||The English used in this article or section may not be easy for everybody to understand. (November 2011)|
The ecliptic is the apparent path that the Sun traces out in the sky during the year. As it appears to move in the sky in relation to the stars, the apparent path aligns with the planets throughout the course of the year. It is the intersection of a spherical surface, the celestial sphere, with the ecliptic plane, which is the geometric plane containing the mean orbit of the Earth around the Sun.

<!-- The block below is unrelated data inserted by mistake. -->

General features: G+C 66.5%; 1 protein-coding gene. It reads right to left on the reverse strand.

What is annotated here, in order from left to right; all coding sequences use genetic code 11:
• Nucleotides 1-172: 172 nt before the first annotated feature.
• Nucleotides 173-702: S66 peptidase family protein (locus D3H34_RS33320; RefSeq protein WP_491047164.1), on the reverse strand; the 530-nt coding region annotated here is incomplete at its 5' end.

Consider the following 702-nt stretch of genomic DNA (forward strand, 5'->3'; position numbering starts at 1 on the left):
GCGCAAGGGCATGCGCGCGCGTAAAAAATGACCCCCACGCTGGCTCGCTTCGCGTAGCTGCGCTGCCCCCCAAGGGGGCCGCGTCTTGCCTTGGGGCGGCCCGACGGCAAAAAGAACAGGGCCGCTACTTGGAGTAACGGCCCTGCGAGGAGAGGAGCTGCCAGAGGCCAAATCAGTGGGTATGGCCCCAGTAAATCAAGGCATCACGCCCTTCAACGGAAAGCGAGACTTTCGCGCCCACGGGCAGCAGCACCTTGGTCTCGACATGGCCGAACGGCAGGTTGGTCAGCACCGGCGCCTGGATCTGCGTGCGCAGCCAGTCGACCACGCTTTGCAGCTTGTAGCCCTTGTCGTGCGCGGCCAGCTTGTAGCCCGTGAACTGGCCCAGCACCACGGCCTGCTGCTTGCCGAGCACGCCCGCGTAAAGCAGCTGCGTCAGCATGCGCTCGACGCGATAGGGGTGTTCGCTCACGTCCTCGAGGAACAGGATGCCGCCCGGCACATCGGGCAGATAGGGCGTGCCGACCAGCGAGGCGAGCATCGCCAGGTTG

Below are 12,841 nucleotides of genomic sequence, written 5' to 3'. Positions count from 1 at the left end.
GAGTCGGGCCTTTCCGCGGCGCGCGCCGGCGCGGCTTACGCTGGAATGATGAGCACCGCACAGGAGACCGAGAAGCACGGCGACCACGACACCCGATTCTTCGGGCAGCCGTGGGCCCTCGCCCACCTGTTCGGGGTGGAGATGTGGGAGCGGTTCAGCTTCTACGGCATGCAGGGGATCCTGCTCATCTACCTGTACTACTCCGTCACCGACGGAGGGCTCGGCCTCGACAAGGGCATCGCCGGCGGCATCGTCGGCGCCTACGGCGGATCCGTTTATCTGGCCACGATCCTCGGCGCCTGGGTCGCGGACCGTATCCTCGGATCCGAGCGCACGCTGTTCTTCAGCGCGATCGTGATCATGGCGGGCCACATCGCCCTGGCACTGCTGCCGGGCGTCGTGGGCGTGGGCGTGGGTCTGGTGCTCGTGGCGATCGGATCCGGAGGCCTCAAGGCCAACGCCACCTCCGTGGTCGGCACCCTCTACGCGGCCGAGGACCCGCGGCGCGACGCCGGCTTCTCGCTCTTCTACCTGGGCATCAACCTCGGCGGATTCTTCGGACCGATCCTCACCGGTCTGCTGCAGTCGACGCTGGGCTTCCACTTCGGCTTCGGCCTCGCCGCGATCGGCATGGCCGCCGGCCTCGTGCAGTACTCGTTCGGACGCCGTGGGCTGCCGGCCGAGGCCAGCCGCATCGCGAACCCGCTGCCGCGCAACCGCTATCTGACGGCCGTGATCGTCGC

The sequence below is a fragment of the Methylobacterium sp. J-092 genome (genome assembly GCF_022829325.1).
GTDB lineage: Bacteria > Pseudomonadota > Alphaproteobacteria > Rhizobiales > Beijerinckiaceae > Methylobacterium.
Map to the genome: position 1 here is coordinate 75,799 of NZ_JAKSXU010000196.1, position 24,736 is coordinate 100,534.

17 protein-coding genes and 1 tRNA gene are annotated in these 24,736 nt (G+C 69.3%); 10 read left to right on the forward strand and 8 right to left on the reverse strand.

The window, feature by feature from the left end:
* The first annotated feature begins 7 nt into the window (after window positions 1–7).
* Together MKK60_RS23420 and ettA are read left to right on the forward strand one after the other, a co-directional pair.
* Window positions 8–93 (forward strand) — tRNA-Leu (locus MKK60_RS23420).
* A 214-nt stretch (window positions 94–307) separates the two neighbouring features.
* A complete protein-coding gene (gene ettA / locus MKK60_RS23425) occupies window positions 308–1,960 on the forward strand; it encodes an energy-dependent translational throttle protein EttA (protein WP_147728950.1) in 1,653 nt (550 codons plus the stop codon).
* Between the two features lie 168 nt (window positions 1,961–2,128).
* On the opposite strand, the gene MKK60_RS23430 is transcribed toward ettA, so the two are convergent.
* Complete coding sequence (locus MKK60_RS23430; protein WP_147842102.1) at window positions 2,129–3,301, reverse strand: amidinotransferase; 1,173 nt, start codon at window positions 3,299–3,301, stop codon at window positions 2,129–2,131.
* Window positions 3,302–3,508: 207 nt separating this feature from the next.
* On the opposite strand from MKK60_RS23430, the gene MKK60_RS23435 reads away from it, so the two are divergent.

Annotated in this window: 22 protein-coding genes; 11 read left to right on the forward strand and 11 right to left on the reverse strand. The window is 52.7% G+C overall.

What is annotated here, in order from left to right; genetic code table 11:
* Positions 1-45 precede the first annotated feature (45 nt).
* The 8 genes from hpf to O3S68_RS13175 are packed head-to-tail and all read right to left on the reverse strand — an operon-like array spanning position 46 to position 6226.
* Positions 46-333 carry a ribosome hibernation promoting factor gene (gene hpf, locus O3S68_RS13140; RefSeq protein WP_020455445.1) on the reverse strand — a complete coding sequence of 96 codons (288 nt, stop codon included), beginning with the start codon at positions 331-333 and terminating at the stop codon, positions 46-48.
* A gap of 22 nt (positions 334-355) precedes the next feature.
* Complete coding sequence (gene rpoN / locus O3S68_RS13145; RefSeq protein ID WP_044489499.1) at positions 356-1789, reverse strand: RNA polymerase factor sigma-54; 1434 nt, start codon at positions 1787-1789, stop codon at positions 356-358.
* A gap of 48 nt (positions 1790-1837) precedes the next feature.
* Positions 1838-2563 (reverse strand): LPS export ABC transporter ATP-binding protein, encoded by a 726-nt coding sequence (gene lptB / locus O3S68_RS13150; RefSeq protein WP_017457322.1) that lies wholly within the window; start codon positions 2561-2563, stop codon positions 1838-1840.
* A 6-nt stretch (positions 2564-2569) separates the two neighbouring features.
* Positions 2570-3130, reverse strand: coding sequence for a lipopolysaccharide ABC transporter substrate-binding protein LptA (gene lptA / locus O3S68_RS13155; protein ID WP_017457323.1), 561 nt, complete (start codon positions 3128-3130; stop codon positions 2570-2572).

The ecliptic plane should be distinguished from the invariable plane. This is the average plane of the orbits of the planets. More precisely, it is perpendicular to the vector sum of the angular momenta of all planetary orbital planes, to which Jupiter is the main contributor. The present ecliptic plane is inclined to the invariable ecliptic plane by about 1.5°.
The name ecliptic is derived from being the place where eclipses occur.